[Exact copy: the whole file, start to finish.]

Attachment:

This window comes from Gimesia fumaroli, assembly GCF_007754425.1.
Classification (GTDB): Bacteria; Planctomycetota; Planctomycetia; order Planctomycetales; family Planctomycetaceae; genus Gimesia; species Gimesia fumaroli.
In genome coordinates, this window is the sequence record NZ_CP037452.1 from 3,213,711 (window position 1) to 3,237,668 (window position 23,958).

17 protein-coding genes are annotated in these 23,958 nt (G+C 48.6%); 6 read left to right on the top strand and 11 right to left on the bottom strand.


This window comes from Gimesia fumaroli, assembly GCF_007754425.1.
Classification (GTDB): Bacteria; Planctomycetota; Planctomycetia; order Planctomycetales; family Planctomycetaceae; genus Gimesia; species Gimesia fumaroli.
In genome coordinates, this window is the sequence record NZ_CP037452.1 from 3,213,711 (window position 1) to 3,237,668 (window position 23,958).

17 protein-coding genes are annotated in these 23,958 nt (G+C 48.6%); 6 read left to right on the top strand and 11 right to left on the bottom strand.